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World Leaders Urge Unity, Solidarity to Defeat COVID-19 Pandemic

A banner is displayed at the headquarters of the World Health Organization (WHO) during the World Health Assembly following the outbreak of the coronavirus disease (COVID-19) in Geneva, Switzerland, May 18, 2020.

World leaders attending the first-ever virtual World Health Assembly have called on nations to unite to defeat the COVID-19 pandemic. Since the first cases of the deadly disease were declared in China in December, the WHO has reported more than 4.7 million infections around the world, including more than 315,000 deaths.

U.N. Secretary-General Antonio Guterres opened this virtual assemblage of world leaders with a stark warning. He said nations were likely to face a future of fear and insecurity unless the spread of the deadly ailment was stopped everywhere. The coronavirus causes the COVID-19 disease.

So far, COVID-19 has largely created social and economic havoc in the world's richer countries. But Guterres said the virus was now moving into the global South, where its impact could be even more devastating.

He urged international support for the World Health Organization, saying its role in leading the global fight against the pandemic was irreplaceable. He said the WHO needs more funds to support developing countries, which he considered to be of greatest concern.

"We are as strong as the weakest health systems. Protecting the developing world is not a matter of charity or generosity but a question of enlightened self-interest. The global North cannot defeat COVID-19 unless the global South defeats it at the same time."

The WHO has been under fire from the administration of U.S. President Donald Trump for its management of the coronavirus crisis. The United States suspended funding to the agency in April, accusing it of deferring to China.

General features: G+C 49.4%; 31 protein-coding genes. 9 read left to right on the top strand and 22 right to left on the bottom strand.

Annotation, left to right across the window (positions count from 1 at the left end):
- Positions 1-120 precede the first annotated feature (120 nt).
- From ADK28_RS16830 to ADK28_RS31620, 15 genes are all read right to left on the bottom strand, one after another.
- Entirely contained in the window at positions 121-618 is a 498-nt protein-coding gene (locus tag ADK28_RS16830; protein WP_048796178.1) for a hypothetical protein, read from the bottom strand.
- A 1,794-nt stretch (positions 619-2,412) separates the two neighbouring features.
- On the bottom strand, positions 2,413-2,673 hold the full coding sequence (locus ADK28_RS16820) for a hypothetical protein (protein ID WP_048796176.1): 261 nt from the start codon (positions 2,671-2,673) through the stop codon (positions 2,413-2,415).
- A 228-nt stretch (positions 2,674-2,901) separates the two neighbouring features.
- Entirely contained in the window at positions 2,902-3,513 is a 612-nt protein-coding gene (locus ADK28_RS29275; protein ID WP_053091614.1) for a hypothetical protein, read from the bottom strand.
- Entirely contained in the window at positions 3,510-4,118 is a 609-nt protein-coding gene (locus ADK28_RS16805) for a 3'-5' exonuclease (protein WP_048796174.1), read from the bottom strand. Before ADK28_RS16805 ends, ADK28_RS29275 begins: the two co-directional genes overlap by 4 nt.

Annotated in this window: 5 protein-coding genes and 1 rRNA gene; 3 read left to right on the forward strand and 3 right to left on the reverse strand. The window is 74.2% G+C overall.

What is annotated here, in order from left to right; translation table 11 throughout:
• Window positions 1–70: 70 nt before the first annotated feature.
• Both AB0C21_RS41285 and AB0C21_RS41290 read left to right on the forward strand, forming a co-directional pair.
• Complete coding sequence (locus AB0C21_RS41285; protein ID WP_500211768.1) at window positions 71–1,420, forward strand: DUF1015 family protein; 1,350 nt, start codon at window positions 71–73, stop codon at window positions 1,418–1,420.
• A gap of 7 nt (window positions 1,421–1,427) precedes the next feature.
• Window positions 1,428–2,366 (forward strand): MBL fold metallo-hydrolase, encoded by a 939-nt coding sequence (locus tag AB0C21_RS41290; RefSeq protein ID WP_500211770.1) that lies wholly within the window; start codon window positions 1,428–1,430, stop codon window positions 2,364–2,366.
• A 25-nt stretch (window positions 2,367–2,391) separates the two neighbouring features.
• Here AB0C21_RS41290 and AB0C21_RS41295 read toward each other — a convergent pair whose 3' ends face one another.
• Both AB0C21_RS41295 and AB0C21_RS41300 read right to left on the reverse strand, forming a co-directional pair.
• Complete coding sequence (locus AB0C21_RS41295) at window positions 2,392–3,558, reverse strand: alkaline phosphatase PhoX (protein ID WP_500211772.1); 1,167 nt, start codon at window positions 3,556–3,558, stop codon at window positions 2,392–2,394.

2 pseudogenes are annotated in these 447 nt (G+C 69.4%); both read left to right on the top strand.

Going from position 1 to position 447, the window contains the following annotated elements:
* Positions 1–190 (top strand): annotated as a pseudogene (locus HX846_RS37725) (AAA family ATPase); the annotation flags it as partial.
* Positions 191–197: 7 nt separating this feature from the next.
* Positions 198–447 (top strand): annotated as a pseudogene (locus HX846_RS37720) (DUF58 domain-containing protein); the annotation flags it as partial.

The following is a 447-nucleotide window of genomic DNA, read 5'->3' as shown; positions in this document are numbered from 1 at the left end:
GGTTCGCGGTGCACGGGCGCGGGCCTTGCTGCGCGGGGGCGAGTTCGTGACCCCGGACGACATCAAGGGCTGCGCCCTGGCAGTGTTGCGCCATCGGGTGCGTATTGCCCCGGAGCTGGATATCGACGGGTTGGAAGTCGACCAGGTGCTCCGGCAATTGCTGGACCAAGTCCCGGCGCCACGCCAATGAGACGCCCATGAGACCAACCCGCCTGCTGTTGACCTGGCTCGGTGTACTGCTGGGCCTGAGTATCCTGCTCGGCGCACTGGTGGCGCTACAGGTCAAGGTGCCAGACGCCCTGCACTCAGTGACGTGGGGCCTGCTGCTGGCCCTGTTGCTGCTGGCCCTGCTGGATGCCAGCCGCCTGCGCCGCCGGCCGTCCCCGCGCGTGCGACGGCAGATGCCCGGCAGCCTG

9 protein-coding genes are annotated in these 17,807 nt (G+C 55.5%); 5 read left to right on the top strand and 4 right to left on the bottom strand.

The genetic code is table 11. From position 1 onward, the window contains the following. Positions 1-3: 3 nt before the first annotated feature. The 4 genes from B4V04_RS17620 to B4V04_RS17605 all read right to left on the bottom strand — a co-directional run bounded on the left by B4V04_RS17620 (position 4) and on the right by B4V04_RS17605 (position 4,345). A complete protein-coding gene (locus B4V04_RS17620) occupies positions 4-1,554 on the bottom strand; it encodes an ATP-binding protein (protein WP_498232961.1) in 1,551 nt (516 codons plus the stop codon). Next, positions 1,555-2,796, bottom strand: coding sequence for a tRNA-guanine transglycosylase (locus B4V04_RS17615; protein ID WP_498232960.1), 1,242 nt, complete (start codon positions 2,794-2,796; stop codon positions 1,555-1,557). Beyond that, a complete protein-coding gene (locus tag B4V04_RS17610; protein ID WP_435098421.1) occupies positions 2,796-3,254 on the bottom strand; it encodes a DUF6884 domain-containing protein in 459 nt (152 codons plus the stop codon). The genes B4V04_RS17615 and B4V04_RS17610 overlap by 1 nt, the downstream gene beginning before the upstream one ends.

Chinese President Xi Jinping, stung by the U.S. accusation that Beijing tried to cover up the crisis, described what he said were the painstaking efforts and sacrifices made by his people, which has turned the tide on the virus.

"All along, we have acted with openness, transparency and responsibility," Xi said through an interpreter. "We have provided information to the WHO and relevant countries in a most timely fashion. We have released the genome sequence at the earliest possible time. We have shared control and treatment experience with the world without reservation."

Xi declared what he said was his unqualified support for the WHO and its director-general, Tedros Adhanom Ghebreyesus. Xi said his country would contribute $2 billion over the next two years to support the COVID-19 response.

French President Emmanuel Macron also supported WHO's coordinating role and scientific expertise in tackling COVID-19.

He said France would substantially increase its financial contribution to WHO. Additionally, he said his government was joining with the WHO, European Union and other partners to support research for a vaccine and other COVID-19 tools.

"If we do discover a vaccine against COVID-19, it will be a global public good and everyone must have access to it," Macron said through an interpreter. "This is a question of effectiveness really. As long as the disease remains a threat to a few, it will remain a threat for everybody."

Leaders of other countries, including Germany, South Korea and Barbados, agreed with these sentiments and those of South African President Cyril Ramaphosa, who said everyone needed to act in solidarity for the millions of people around the world.

WHO chief Tedros concluded the high-level segment noting there were lessons to be learned from the pandemic.

"So, I will initiate an independent evaluation at the earliest appropriate moment to review experience gained and lessons learned, and to make recommendations to improve national and global pandemic preparedness and response," he said.

Tedros said the biggest lesson was to know what must be done to make sure another pandemic like this never happens again. He said the world must never again be left in the same vulnerable state.